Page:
Tuesday, June 9, 2015
The Von Klaus Family History
Nowadays, one thing a person can get upset about is the use by the makers of, let's say, a television show of certain violent acts for, the assumption is, shock value. And many times shock value is the goal, I'll grant you, it's just that I'm never sure why this kind of moral fury is righteous, yet when we think back on a time when that same brand of fury was directed at slasher films and, before that, EC Comics, we find only hypocrisy, censorship, and an insidious, intrusive moralizing. The only thing I feel confident about is that, deluxe Tales from the Crypt reprint collections notwithstanding, William Gaines probably wouldn't find things going any better for him now than he did then. That Tales from the Crypt hasn't been grandfathered into this new system of finger-wagging is because, I think, most of the men who wrote and drew those stories are safely dead and can no longer harm us.
Also dead and therefore also exempt is Jess Franco, the Spanish horror/erotica/exploitation filmmaker who directed a ridiculous number of feature films, from black & white Gothic thrillers to hardcore horror porn, to everything within what you'd have to guess is the very wide variety of options in between. Broadly speaking, Franco belongs to the same strain of European horror as Mario Bava, Jean Rollin, and Dario Argento, falling along the spectrum of respectability somewhere between classic Argento and the somewhat less elegant Lucio Fulci. That last bit is clearly a "depends on who you ask" situation, but Franco could be wildly sleazy, and while I don't mind sleaze -- I even, er, kind of like it -- in my experience the sleazier Franco got the less engaging his filmmaking instincts became. My own instinct is to contrast this with Rollin (he also directed porn on occasion) who had an unparalleled talent for combining marketable prurience with breathtaking horror poetry. Then again, my eyes were recently opened because Franco's catalogue is having one of those years -- recently there's been a mini-flood of his films released to Blu-ray, including the long hard-to-find Vampyros Lesbos, a film that I found both less sleazy than I'd anticipated and far more Rollin-esque. Yet I also found that it went in one eye and out the other. I'm frankly stumped.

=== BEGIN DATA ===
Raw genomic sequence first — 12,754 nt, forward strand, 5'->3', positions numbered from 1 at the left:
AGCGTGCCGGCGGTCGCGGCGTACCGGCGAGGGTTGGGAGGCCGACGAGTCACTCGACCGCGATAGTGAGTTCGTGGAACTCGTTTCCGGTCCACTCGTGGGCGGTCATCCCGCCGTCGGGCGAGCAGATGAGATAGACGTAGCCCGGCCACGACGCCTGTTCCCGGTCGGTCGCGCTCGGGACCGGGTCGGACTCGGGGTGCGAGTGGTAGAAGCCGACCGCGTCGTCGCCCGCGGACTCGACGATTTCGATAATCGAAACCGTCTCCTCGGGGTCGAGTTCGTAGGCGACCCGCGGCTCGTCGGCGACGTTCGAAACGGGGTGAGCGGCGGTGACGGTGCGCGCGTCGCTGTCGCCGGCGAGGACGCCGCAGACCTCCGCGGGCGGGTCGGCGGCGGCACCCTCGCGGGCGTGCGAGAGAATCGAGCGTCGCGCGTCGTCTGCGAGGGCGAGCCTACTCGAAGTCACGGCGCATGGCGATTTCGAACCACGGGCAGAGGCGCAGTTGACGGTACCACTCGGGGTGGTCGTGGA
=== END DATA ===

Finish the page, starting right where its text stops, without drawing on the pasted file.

On the plus side, today sees the release on Blu-ray and DVD of another Franco film: The Sadistic Baron Von Klaus, from 1962. Along with The Awful Dr. Orlof, also from 1962, I'd have to say this is my favorite of the Franco movies I've seen, a fact which may say more about my tastes than anything else. But it's a strong, fun little mystery with a Gothic flair, which it could hardly avoid with a title like that. In a small German town, women are turning up dead. The locals are inclined to connect these deaths to the nearby castle home of the Von Klaus family, currently inhabited by an elderly matriarch (though not for much longer in her case) and her brother Max (Howard Vernon), who looks a lot like a portrait of a male ancestor known to have been a sadistic murderer of women. Also arriving on the scene, to see his mother off into the next world, is her son Ludwig (Hugo Blanco) and his fiancee Karine (Paula Martel). The villagers think the killer resides in that castle, but who is it? Looking to find out are a cop (Georges Rollin) and a crime reporter (Fernando Delgado) for the evidently, though surprisingly, legitimate publication Maidens & Murderers. So who did it? Or rather, who's doing it? And who's next?
I'll be honest, anyone who correctly predicts the identity of the killer should feel not special pride for having done so, but that doesn't matter to me. I've said before that for all the talk about how the Western is a largely dead genre, just as dead, it seems to me, but strangely unlamented, is the murder mystery. Oh you have twist endings and such, but the structured mystery barely exists now, and watching The Sadistic Baron Von Klaus I realized how much I miss it. And predictable or not, it's a good film. It's well shot, it's eerie, and it has nice touches here and there, such as when Karl, the crime reporter, stops the men from the coroner's office who've come to remove a murder victim from the crime scene, so he can take a picture of her face. They stop and let him do it, but Steiner plays it as a man slightly ashamed to be doing his job at the same time that he's determined to do it.
Furthermore, Franco gets to be sadistic in the way that would make him famous, and which he couldn't get away with now, save out on the far fringe of movie-making. It's a brief scene and not all that extreme, given lots of different factors, but because it's effective it is therefore kind of shocking. And why shouldn't sadism be shocking? If not that, what should it be?